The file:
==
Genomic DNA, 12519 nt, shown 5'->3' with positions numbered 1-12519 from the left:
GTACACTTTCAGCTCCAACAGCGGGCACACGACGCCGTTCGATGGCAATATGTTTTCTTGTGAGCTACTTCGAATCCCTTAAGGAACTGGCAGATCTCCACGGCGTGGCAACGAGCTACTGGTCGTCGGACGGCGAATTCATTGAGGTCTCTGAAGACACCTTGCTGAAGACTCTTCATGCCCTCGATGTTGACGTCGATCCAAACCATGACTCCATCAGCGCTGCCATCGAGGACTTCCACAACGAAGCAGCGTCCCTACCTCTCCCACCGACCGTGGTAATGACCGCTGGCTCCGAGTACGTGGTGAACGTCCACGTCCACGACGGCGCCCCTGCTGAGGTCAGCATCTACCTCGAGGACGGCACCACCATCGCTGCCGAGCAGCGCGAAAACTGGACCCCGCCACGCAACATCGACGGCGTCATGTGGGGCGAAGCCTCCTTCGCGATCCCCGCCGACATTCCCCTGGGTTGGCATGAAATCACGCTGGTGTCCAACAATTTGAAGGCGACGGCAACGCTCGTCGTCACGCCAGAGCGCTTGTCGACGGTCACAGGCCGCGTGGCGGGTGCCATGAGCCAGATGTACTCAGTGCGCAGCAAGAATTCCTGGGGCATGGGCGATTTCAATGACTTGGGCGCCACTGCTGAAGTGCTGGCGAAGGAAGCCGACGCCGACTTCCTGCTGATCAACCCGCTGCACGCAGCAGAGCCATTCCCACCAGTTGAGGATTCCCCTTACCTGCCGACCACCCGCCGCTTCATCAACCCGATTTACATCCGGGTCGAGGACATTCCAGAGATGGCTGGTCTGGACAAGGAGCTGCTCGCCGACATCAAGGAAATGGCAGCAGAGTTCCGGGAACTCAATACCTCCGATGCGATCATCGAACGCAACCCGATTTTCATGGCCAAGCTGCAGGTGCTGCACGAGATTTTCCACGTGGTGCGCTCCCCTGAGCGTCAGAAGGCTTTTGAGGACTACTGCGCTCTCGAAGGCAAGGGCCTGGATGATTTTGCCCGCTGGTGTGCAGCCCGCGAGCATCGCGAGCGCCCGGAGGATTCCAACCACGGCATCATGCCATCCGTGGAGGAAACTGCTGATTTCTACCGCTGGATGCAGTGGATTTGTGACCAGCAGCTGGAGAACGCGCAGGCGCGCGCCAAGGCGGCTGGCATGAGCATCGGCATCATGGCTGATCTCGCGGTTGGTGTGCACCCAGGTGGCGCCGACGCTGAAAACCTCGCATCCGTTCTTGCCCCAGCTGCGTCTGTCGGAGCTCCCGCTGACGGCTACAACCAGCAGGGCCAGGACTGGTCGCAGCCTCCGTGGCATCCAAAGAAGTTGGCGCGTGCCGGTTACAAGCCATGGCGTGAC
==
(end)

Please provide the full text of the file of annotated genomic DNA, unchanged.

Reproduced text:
Genomic DNA, 12519 nt, shown 5'->3' with positions numbered 1-12519 from the left:
GTACACTTTCAGCTCCAACAGCGGGCACACGACGCCGTTCGATGGCAATATGTTTTCTTGTGAGCTACTTCGAATCCCTTAAGGAACTGGCAGATCTCCACGGCGTGGCAACGAGCTACTGGTCGTCGGACGGCGAATTCATTGAGGTCTCTGAAGACACCTTGCTGAAGACTCTTCATGCCCTCGATGTTGACGTCGATCCAAACCATGACTCCATCAGCGCTGCCATCGAGGACTTCCACAACGAAGCAGCGTCCCTACCTCTCCCACCGACCGTGGTAATGACCGCTGGCTCCGAGTACGTGGTGAACGTCCACGTCCACGACGGCGCCCCTGCTGAGGTCAGCATCTACCTCGAGGACGGCACCACCATCGCTGCCGAGCAGCGCGAAAACTGGACCCCGCCACGCAACATCGACGGCGTCATGTGGGGCGAAGCCTCCTTCGCGATCCCCGCCGACATTCCCCTGGGTTGGCATGAAATCACGCTGGTGTCCAACAATTTGAAGGCGACGGCAACGCTCGTCGTCACGCCAGAGCGCTTGTCGACGGTCACAGGCCGCGTGGCGGGTGCCATGAGCCAGATGTACTCAGTGCGCAGCAAGAATTCCTGGGGCATGGGCGATTTCAATGACTTGGGCGCCACTGCTGAAGTGCTGGCGAAGGAAGCCGACGCCGACTTCCTGCTGATCAACCCGCTGCACGCAGCAGAGCCATTCCCACCAGTTGAGGATTCCCCTTACCTGCCGACCACCCGCCGCTTCATCAACCCGATTTACATCCGGGTCGAGGACATTCCAGAGATGGCTGGTCTGGACAAGGAGCTGCTCGCCGACATCAAGGAAATGGCAGCAGAGTTCCGGGAACTCAATACCTCCGATGCGATCATCGAACGCAACCCGATTTTCATGGCCAAGCTGCAGGTGCTGCACGAGATTTTCCACGTGGTGCGCTCCCCTGAGCGTCAGAAGGCTTTTGAGGACTACTGCGCTCTCGAAGGCAAGGGCCTGGATGATTTTGCCCGCTGGTGTGCAGCCCGCGAGCATCGCGAGCGCCCGGAGGATTCCAACCACGGCATCATGCCATCCGTGGAGGAAACTGCTGATTTCTACCGCTGGATGCAGTGGATTTGTGACCAGCAGCTGGAGAACGCGCAGGCGCGCGCCAAGGCGGCTGGCATGAGCATCGGCATCATGGCTGATCTCGCGGTTGGTGTGCACCCAGGTGGCGCCGACGCTGAAAACCTCGCATCCGTTCTTGCCCCAGCTGCGTCTGTCGGAGCTCCCGCTGACGGCTACAACCAGCAGGGCCAGGACTGGTCGCAGCCTCCGTGGCATCCAAAGAAGTTGGCGCGTGCCGGTTACAAGCCATGGCGTGAC